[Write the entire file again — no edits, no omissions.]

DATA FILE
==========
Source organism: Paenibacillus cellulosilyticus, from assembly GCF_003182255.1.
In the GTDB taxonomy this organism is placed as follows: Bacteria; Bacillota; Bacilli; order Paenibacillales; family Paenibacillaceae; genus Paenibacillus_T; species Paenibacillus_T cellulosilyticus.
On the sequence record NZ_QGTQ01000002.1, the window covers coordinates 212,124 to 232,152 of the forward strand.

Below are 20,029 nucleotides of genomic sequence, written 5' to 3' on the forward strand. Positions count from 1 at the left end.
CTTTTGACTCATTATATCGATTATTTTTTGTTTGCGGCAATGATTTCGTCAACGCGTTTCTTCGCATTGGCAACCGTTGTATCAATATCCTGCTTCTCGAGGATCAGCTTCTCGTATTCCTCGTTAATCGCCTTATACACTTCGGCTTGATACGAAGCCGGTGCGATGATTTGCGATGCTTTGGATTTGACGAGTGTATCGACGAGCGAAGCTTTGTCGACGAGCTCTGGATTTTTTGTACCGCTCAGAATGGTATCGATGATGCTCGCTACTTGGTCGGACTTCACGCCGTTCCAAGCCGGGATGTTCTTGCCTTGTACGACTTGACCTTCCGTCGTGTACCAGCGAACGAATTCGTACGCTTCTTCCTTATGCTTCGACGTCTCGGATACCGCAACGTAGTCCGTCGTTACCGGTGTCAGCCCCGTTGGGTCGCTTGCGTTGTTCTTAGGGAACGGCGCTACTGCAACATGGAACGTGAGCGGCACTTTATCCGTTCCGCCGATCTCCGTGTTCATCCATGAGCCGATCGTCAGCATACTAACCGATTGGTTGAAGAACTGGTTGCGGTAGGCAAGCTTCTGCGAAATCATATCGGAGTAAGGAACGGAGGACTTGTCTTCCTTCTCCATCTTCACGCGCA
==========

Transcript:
Source organism: Paenibacillus cellulosilyticus, from assembly GCF_003182255.1.
In the GTDB taxonomy this organism is placed as follows: Bacteria; Bacillota; Bacilli; order Paenibacillales; family Paenibacillaceae; genus Paenibacillus_T; species Paenibacillus_T cellulosilyticus.
On the sequence record NZ_QGTQ01000002.1, the window covers coordinates 212,124 to 232,152 of the forward strand.

Below are 20,029 nucleotides of genomic sequence, written 5' to 3' on the forward strand. Positions count from 1 at the left end.
CTTTTGACTCATTATATCGATTATTTTTTGTTTGCGGCAATGATTTCGTCAACGCGTTTCTTCGCATTGGCAACCGTTGTATCAATATCCTGCTTCTCGAGGATCAGCTTCTCGTATTCCTCGTTAATCGCCTTATACACTTCGGCTTGATACGAAGCCGGTGCGATGATTTGCGATGCTTTGGATTTGACGAGTGTATCGACGAGCGAAGCTTTGTCGACGAGCTCTGGATTTTTTGTACCGCTCAGAATGGTATCGATGATGCTCGCTACTTGGTCGGACTTCACGCCGTTCCAAGCCGGGATGTTCTTGCCTTGTACGACTTGACCTTCCGTCGTGTACCAGCGAACGAATTCGTACGCTTCTTCCTTATGCTTCGACGTCTCGGATACCGCAACGTAGTCCGTCGTTACCGGTGTCAGCCCCGTTGGGTCGCTTGCGTTGTTCTTAGGGAACGGCGCTACTGCAACATGGAACGTGAGCGGCACTTTATCCGTTCCGCCGATCTCCGTGTTCATCCATGAGCCGATCGTCAGCATACTAACCGATTGGTTGAAGAACTGGTTGCGGTAGGCAAGCTTCTGCGAAATCATATCGGAGTAAGGAACGGAGGACTTGTCTTCCTTCTCCATCTTCACGCGCA